Forgetting perhaps that I also run, my brother sent me a link to one of those clickbait Active.com articles the other day entitled, “15 Reasons Running is Better Than Cycling.” A listicle, even! His message said simply, “Uh oh …”
Without hesitation, I messaged back that at least cyclists don’t spend half the year injured, and he responded with, “Unless they crash.”
Fortunately, this blog isn’t about bicycle crashes—but unfortunately, it is about spending half the year with a running injury. Second year in a row, I might add. Different injury.
I think the thing that’s most infuriating about running injuries is that they seem to creep up without a lot of warning. There’s no shotgun blast as your achilles tendon rolls up into a ball in your calf or sudden sharp pain as your ligaments pull loose from the ankle bones. No, you just wake up one morning going, “What exactly is that little ache?”
This time, however, I feel like I can sort of pinpoint when it all went down.
I was running up a mountain a couple of weeks after doing Ragnar Wasatch Back. My calves felt tight, and I hadn’t done much running after Ragnar. But, I thought, that would constitute a normal taper before a race. Oddly, I remember feeling a tingling sensation and even a little numbness in the bottoms of my feet.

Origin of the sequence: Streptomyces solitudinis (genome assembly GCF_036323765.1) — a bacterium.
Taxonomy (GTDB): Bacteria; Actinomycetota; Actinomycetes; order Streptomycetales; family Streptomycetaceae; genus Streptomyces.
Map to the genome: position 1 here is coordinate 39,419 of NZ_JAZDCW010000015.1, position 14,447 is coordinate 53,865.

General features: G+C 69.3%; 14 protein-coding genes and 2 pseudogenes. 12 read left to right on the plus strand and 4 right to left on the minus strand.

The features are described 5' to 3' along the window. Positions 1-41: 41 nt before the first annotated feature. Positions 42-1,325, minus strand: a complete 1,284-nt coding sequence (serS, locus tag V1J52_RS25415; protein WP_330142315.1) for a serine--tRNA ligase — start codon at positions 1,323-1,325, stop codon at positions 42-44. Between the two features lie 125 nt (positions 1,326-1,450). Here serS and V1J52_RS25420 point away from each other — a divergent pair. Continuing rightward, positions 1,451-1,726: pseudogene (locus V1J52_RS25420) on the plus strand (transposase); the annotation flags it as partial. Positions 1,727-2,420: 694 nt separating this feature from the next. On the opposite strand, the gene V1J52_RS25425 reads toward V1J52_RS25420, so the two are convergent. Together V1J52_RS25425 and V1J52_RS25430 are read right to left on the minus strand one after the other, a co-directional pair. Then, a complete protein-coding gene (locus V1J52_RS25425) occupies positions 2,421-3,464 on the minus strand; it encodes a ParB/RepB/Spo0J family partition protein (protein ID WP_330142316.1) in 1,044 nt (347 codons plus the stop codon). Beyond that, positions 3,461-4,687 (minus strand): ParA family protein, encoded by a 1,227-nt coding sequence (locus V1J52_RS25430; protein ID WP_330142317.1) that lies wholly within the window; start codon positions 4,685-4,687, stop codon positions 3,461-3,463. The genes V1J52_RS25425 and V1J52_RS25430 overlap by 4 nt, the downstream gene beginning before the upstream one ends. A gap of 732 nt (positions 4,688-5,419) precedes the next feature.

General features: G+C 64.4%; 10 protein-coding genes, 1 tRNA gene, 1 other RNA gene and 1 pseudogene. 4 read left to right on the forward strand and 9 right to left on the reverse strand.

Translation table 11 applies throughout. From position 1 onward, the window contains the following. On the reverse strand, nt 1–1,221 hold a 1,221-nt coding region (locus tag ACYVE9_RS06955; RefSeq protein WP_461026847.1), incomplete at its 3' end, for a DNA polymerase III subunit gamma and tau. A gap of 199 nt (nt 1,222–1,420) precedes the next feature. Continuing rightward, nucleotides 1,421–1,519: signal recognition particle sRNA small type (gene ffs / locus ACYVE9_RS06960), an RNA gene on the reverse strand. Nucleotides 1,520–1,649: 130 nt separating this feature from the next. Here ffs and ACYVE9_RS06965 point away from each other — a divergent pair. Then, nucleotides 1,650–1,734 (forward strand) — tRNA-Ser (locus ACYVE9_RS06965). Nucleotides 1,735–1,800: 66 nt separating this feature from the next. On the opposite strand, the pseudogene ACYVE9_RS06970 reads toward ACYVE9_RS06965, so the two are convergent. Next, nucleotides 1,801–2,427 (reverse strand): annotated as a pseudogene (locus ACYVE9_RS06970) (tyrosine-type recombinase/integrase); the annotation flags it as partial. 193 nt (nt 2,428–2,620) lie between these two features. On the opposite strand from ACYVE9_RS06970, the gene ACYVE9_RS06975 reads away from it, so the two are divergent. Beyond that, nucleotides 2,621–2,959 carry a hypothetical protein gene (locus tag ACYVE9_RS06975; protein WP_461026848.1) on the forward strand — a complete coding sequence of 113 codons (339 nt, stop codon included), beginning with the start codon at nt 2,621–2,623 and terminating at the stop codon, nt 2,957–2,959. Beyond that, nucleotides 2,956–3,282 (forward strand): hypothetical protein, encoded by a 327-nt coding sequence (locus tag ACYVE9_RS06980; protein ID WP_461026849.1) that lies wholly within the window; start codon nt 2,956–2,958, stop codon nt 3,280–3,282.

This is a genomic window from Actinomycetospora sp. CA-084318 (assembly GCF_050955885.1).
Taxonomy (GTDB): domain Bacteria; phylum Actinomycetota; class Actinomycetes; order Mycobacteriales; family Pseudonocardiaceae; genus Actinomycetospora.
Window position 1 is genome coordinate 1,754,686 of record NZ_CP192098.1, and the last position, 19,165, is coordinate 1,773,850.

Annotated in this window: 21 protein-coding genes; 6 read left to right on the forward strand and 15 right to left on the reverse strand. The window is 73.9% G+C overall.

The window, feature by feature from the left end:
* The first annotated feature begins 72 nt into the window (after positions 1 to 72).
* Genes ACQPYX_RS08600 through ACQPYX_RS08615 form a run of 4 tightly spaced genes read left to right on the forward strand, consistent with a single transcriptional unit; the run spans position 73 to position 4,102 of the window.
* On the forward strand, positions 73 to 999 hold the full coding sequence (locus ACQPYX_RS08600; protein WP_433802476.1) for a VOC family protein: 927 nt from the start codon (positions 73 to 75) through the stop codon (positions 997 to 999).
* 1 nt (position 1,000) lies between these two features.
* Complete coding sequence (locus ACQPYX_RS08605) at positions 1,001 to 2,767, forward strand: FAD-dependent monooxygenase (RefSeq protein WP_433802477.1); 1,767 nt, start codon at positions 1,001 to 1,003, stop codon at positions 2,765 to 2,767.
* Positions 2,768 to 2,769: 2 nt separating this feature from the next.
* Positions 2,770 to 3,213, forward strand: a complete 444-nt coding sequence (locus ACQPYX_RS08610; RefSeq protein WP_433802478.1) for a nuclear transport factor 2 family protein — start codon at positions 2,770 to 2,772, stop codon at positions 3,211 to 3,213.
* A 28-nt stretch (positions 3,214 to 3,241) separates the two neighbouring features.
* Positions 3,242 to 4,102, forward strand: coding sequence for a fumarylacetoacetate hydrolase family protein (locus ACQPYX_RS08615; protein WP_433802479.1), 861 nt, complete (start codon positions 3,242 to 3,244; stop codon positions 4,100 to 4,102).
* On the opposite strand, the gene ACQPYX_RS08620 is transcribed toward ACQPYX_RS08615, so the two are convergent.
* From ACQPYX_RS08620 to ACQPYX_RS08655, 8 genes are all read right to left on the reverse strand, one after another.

I can’t say for certain, but not long after that, I started waking up with a dull ache toward the rear of my arches. It took me probably a month and a half to self-diagnose plantar fasciitis, but here I am, five months later, still waking up with a slightly less extreme version of that dull ache every morning.
Now, granted, it’s 100% my fault that I’m still dealing with it. I should’ve quit running right away. But instead, I went and did my favorite event, the Grand Teton Relay, just a month later. Then I ran up the very same mountain as part of the Hidden Peak Challenge. And then, even after taking it mostly easy, I went and ran the stupid Turkey Trot at Thanksgiving.